Exercise 6

Study of Cell Wall

• Peptidoglycan (PG)- a.k.a murein; mucopeptide ~ unique component of bacterial cell wall ~ a polymer of disaccharides (2 sugar derivatives) linked by polypeptides (chain of different D amino acids) - N-acetylglucosamine (NAG) - N-acetylmuric acid (NAM); has attached side chain amino acid ~ cross bridge amino acids primarily contributes to the strength

• Gives bacteria shape and rigidity • Contributes to pathogenicity of pathogenic bacteria (due to enzymatic excretions) especially Gram- negative bacteria • Protects bacteria from toxic substances • Site of action of some antibiotics (due to the presence of the receptors; Ag-Ab reaction)

Gram- positive Bacteria

Gram- negative bacteria

Comparison on Cell Wall

Laboratory Procedures

A. Difference in Thickness of Gram (-) and (+) walls B. Gram Staining C. Gregersen’s Method of Determining Gram Reaction

Difference in Thickness of Gram (-) and (+) walls
- Use of CEPACOL (for differential staining) ~ cationic mordant that coats the CW with positive charge - Congo red (negatively charged) ~ stains the cell wall - Methylene Blue (positively charged) ~ stains the cytoplasm




Gram positive and negative bacteria have negative overall charge because of the Peptidoglycan. The interaction of Cepacol varies due to the difference in the thickness of the PG layer. Cell wall of Gram- postive bacteria will be stained darker than that of the Gram- negative bacteria due to the GREATER interaction of congo red (negatively charged) with cepacol (cationic mordant) present on cell surface of the cells.

Gram Staining
Use of crystal violet (primary stain) Gram’s iodine (mordant) 95% ethanol (decolorizer) Safranin (secondary stain)

Result: E. coli is colored pinkish red while Bacillus became blue violet. After applying crystal violet, both Gram positive and Gram negative will be stained blue to violet.

Result: E. coli is colored pinkish red while Bacillus became blue violet. Iodine increases the interaction between the bacterial cell and the dye so that the dye is more tightly bound or the cell is more strongly stained.

Result: E. coli is colored pinkish red while Bacillus became blue violet. Decolorization with ethanol or acetone removes crystal violet- iodine complex from gram-negative cells but not from grampositive cells. The gram-negative cells then turn pink- red when counterstained with safranin.

Gram positive

Gram negative

Crystal violet Iodine Ethanol/ acetone

Blue to violet Blue to violet Blue to violet
Blue to violet

Blue to violet Blue to violet colorless
Pinkish- red

Gregersen’s Method of Determining Gram Reaction
- Use of 3 % potassium hydroxide


Bacillus did not produce slimy thread compared to E. coli.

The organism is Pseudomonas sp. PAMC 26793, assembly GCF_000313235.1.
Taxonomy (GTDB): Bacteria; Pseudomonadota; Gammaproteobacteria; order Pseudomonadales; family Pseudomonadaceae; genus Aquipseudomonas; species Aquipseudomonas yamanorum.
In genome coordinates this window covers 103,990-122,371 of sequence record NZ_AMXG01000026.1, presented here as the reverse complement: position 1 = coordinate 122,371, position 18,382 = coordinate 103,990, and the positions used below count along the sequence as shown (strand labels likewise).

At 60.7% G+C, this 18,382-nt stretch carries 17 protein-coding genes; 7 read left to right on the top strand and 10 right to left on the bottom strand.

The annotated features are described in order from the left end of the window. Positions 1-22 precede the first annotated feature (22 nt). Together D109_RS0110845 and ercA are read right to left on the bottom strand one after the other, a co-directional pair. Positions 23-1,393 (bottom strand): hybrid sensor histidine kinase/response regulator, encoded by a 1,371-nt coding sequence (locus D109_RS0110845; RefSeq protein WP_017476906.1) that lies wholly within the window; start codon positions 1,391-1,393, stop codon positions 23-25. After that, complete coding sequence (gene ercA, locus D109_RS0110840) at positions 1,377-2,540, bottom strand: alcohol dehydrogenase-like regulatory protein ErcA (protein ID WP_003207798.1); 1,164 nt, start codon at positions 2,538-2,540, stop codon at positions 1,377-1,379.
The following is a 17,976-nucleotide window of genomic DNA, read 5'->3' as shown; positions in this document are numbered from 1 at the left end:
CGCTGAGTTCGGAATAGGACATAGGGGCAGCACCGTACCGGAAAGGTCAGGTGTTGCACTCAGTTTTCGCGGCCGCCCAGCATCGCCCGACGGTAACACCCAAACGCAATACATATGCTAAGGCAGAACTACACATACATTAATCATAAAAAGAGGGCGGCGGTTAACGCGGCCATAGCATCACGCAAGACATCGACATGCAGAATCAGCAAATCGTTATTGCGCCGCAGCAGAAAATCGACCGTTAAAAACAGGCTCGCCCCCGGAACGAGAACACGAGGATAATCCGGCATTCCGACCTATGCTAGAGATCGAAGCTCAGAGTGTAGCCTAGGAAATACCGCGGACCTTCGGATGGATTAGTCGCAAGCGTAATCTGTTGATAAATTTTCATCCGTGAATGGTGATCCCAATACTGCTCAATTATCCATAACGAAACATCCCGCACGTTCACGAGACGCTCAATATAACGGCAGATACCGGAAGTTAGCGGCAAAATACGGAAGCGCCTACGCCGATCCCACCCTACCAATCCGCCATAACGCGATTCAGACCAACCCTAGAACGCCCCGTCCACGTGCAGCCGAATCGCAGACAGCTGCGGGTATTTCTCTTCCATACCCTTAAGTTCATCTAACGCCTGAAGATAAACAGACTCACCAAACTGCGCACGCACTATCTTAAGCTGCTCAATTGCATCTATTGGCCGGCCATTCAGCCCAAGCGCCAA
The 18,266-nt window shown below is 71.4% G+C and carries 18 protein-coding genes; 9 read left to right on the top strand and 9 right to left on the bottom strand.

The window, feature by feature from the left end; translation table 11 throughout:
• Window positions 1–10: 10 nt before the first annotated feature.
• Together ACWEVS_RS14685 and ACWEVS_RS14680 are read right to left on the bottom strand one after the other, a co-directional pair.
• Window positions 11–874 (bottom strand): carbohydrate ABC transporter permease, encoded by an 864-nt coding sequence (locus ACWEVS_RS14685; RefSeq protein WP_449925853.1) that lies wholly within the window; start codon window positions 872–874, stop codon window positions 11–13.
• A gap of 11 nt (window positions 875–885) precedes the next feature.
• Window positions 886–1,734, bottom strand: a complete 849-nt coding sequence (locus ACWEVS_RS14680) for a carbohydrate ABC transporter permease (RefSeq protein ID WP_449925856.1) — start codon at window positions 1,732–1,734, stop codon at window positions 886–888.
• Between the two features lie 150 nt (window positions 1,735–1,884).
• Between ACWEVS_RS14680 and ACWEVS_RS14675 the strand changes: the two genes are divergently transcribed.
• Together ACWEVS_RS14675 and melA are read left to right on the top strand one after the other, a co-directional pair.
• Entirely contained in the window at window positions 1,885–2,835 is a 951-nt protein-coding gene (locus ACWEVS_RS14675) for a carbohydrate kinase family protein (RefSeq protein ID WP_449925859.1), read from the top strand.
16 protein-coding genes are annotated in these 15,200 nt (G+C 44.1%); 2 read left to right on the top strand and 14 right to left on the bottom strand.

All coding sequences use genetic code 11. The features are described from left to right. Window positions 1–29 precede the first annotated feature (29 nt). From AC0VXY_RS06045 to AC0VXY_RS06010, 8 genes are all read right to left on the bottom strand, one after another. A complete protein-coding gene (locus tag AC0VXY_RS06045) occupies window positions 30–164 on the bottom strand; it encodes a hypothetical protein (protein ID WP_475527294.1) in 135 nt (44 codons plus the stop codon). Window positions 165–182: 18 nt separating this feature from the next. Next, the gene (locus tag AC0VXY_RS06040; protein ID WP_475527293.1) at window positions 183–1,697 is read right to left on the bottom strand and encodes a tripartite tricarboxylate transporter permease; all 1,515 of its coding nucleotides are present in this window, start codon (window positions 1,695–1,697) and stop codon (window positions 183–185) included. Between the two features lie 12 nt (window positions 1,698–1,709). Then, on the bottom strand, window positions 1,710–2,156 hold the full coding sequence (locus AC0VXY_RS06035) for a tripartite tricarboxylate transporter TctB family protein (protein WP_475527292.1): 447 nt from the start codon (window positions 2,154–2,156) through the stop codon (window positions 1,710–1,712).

Potassium hydroxide(lyzing agent) have the capability to lyse thin cell wall(release of cellular constituents). This is the reason why gram-negative bacteria can be produce slimy thread after the procedure.

Gregersen’s Method of Determining Gram Reaction
Why use this method? Isn’t Gram staining enough?
1. Gram staining result depends on the age of the culture. Gram positive bacteria may turn gram negative if they are too old. It is best to do the procedure in the cultures where the organisms are vigorous rather than old ones.

2. Some bacterial species are gram variable. That is, some cells in the same culture will be gram positive and some, gram negative. Therefore, one should always be CERTAIN to run Gram stains on several cultures UNDER CAREFULLY CONTROLLED CONDITIONS in order to make certain that a given bacterial “strain” is TRULY GRAM POSITIVE OR GRAM NEGATIVE.

Answers to questions
1. Can you vary the primary stain and counterstain in the Gram- staining?

Yes. Gram reagents are not truly specific for the differentiation. Any dye or mordant can be used if the dye can deeply color the cell and if the precipitate of these reagents are soluble in alcohol and relatively soluble in the counterstain.

2. What would be the effect of replacing iodine with other oxidizing agents?

Oxidizing agents can shift the gram positive character of bacteria toward the gram negative state. Thus, there will be no formation of Crystal Violet complex and there will be reversal of charges.

3. What is the function of cepacol? KOH? Cepacol is a cationic mordant that coats the cell wall with positive charges. KOH is used in determining the reaction Gram reaction of the bacterial cell wall depending on their thickness. Gram positive has thicker wall than Gram negative and will not be able to be lyzed easily compared to Gram negative, thus, making the suspension viscous due to the release of cellular DNA/ constituents.

4. What is the influence of pH on Gram reaction?

1. The pH may alter staining effectiveness since the nature and degree of the charge on cell components change with pH. Thus anionic dyes stain best under acidic conditions when proteins and many other molecules carry a positive charge; basic dyes are most effective at higher pHs.

The Gram positive organism become Gram negative upon treatment with an oxidizing agent, whereas the Gram negative organism become Gram positive upon treatment with reducing or alkaline agents.

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